Dear Rabbi Jacobson,
A friend and I are studying your book “A Spiritual Guide to The Counting of the Omer” which we are finding to be tremendously powerful, thank you!
On day 41 you mention “bond with . . . experiences” and we found it difficult to understand. Would you mind to explain what you mean by ‘bonding with an experience’?
Thank you kindly,
Dear [name redacted],
Thank you for your feedback about the book, I am happy to hear that you and your friend are finding it helpful.
In response to your question; bonding is an act of becoming intimately connected.
Every event in our lives can be experienced either superficially or intimately. Divine providence dictates that in truth nothing is circumstantial, and every event in our lives is a deliberately calculated opportunity to increase our connection to G-d. When we live life with this perspective, every event is something that we can bond with, forming a meaningful and intimate personal connection with each opportunity to become united with G-d.
Picture a farbrengen (Chassidic fraternal gathering) for example. When we gather together in a show of love and unity, it is a deeply personal experience, and we bond with the event as we do with the people with whom we are sharing company. A breathtaking sunrise, a spectacular sunset, the birth of a child, are all events with an inherent awe-inspiring power that is almost tangible, and we are naturally drawn to take such events personally, bonding with them and making them an intimate part of our lives.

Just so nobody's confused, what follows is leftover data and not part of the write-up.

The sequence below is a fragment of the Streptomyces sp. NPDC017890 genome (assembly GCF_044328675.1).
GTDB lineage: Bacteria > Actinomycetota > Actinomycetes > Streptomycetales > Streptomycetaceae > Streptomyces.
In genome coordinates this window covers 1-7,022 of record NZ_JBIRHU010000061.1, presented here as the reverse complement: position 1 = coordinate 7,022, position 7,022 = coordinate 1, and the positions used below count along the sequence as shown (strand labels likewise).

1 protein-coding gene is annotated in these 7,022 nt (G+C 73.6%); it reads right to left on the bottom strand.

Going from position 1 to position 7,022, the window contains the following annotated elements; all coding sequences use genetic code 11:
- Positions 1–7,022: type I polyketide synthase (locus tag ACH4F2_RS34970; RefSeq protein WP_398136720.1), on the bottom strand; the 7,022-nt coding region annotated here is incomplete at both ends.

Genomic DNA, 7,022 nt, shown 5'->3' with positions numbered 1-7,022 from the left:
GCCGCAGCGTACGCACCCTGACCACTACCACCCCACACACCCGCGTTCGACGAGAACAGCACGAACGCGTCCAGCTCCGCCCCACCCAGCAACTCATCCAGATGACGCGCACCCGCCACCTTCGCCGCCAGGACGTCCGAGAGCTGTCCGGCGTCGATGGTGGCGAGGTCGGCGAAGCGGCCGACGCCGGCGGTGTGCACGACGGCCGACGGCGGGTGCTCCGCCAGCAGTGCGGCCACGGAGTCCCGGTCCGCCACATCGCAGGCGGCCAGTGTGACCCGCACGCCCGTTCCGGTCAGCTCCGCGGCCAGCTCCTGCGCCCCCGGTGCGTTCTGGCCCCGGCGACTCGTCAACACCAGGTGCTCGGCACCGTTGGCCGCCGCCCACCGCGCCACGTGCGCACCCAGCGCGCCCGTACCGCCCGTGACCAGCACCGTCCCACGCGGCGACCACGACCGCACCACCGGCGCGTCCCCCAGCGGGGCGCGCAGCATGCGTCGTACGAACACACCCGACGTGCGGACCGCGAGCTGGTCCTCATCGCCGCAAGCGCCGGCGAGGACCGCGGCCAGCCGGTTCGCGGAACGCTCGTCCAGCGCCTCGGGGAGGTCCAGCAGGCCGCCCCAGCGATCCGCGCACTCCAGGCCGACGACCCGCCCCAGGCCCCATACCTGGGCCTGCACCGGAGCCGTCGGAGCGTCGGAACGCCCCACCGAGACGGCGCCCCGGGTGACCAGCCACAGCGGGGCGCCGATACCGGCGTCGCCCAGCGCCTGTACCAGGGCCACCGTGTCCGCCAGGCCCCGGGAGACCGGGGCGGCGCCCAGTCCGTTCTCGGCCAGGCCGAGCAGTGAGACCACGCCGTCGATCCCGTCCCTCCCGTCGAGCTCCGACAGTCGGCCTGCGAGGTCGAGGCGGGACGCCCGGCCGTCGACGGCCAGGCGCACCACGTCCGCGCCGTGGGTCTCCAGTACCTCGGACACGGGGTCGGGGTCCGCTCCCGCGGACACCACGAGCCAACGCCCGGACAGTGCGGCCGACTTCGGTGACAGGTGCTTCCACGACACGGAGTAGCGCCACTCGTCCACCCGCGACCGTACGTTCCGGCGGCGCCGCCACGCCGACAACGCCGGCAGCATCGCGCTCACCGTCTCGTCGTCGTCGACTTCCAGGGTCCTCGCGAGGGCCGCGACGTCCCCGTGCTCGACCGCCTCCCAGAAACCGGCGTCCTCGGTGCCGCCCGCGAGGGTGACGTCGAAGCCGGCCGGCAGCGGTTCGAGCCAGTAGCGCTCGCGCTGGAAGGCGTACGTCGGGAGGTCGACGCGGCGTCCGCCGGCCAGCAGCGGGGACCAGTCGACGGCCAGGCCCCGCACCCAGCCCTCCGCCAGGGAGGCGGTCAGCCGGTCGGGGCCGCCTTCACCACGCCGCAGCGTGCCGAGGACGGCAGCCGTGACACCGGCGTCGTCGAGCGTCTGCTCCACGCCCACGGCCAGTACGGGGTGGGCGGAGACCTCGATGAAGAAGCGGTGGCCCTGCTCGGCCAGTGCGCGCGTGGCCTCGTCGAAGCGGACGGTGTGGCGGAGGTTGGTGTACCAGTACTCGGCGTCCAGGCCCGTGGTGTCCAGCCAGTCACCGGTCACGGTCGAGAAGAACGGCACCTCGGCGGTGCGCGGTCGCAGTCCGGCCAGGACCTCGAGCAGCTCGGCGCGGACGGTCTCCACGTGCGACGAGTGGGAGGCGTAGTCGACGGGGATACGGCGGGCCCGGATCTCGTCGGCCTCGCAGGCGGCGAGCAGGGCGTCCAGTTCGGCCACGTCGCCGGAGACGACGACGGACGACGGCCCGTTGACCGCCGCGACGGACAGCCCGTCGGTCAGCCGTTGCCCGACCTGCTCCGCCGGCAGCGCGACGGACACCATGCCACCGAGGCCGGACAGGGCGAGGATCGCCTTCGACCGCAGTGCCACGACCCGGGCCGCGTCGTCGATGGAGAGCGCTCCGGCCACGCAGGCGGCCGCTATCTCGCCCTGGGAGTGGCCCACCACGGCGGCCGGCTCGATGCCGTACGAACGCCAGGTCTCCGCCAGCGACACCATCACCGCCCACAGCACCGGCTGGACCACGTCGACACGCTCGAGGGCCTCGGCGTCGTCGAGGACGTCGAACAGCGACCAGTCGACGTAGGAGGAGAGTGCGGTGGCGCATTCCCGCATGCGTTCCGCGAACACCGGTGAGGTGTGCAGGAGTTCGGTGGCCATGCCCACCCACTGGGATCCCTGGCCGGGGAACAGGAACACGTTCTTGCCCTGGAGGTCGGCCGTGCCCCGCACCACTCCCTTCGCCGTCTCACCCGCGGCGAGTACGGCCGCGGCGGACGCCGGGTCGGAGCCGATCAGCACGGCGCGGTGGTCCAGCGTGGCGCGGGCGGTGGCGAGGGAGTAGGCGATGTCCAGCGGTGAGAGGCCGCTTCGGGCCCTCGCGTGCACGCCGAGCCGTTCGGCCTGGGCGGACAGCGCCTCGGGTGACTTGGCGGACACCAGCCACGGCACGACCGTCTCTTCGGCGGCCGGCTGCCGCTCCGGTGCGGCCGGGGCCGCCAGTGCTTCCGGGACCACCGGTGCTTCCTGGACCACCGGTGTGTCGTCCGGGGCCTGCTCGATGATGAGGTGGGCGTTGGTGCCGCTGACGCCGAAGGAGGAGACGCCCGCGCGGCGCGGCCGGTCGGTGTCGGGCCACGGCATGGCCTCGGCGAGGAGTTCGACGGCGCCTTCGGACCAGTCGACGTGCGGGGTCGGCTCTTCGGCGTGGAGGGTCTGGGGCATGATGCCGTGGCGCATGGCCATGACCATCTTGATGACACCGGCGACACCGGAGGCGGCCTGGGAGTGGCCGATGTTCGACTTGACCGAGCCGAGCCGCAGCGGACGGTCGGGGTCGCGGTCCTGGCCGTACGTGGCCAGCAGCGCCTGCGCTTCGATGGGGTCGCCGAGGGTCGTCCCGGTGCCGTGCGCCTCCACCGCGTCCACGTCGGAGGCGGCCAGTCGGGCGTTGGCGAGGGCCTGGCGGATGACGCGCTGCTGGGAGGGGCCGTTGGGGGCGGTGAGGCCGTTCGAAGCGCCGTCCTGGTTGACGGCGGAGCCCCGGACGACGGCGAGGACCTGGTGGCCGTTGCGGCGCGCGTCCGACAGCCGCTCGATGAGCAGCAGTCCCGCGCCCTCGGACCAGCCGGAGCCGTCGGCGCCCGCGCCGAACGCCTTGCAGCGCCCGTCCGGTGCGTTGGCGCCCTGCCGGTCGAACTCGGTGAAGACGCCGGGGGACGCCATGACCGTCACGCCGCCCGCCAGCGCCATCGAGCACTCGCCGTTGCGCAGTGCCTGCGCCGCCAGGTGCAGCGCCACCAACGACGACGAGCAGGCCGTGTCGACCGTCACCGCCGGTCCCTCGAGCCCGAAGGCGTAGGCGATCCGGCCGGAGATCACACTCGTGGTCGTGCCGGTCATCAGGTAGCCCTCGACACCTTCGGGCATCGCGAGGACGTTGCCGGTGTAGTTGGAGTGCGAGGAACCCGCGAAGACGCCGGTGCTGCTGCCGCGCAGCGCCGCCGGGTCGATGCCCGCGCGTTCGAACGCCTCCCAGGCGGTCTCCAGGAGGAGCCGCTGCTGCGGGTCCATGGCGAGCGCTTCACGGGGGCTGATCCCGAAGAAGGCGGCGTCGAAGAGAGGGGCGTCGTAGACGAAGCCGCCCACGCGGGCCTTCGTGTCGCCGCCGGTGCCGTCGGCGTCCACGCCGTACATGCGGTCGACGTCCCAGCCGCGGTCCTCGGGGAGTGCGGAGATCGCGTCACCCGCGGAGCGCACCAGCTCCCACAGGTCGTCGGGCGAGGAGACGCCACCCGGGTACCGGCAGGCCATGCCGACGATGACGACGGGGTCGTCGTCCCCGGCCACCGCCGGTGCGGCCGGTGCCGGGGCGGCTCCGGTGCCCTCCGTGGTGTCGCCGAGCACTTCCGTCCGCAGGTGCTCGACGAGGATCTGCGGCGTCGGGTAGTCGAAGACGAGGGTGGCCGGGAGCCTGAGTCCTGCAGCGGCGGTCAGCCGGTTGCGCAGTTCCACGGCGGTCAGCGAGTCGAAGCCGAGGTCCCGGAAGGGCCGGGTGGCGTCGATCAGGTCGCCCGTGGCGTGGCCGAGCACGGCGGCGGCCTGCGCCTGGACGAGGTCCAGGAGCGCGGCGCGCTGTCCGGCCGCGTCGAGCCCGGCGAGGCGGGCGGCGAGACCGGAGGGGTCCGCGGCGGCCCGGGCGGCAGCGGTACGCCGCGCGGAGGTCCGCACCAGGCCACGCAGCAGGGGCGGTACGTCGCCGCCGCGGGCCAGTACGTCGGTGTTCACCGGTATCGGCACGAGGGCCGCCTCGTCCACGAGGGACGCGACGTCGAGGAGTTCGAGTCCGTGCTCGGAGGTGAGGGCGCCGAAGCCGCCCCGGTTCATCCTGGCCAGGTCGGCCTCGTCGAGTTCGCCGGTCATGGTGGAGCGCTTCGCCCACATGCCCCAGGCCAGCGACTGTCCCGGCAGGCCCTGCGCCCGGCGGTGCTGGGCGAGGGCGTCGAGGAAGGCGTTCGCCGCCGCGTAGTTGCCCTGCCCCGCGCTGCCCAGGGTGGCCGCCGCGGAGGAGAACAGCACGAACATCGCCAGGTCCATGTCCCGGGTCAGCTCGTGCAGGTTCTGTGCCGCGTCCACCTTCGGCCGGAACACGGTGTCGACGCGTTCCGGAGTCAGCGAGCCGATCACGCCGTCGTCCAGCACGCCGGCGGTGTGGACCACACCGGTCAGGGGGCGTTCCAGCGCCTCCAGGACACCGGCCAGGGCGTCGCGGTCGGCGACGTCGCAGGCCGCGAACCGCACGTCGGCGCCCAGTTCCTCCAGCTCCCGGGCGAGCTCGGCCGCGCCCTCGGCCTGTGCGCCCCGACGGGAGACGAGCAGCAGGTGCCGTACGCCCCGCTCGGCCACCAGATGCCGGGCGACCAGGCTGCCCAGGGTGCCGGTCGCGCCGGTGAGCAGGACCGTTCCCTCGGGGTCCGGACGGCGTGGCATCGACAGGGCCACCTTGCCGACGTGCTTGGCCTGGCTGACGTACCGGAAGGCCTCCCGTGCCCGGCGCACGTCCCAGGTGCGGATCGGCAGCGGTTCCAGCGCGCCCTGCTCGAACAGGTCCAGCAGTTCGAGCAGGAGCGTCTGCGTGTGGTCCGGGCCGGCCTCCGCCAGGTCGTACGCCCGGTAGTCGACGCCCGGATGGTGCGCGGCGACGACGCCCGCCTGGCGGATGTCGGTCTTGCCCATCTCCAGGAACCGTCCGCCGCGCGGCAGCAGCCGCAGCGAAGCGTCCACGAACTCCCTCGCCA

While many — probably most — of the events in our lives do not lend themselves to being taken so personally so easily, each and every one is a deliberate element in our individual purpose and in the collective purpose of the universe. When we keep this in mind, we can bond with everything that happens in our lives, because it is all quite personal.
I hope this helps clarify things.
Blessings and best wishes,